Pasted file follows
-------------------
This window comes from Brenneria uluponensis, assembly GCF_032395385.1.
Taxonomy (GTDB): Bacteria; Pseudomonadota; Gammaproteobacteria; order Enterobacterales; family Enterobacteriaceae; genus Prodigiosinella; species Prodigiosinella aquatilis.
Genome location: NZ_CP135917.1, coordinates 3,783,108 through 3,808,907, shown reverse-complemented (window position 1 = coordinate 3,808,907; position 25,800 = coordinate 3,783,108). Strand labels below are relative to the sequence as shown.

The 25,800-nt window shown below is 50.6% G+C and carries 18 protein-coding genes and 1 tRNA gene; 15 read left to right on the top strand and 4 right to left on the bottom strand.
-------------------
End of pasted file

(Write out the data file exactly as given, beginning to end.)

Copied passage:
This window comes from Brenneria uluponensis, assembly GCF_032395385.1.
Taxonomy (GTDB): Bacteria; Pseudomonadota; Gammaproteobacteria; order Enterobacterales; family Enterobacteriaceae; genus Prodigiosinella; species Prodigiosinella aquatilis.
Genome location: NZ_CP135917.1, coordinates 3,783,108 through 3,808,907, shown reverse-complemented (window position 1 = coordinate 3,808,907; position 25,800 = coordinate 3,783,108). Strand labels below are relative to the sequence as shown.

The 25,800-nt window shown below is 50.6% G+C and carries 18 protein-coding genes and 1 tRNA gene; 15 read left to right on the top strand and 4 right to left on the bottom strand.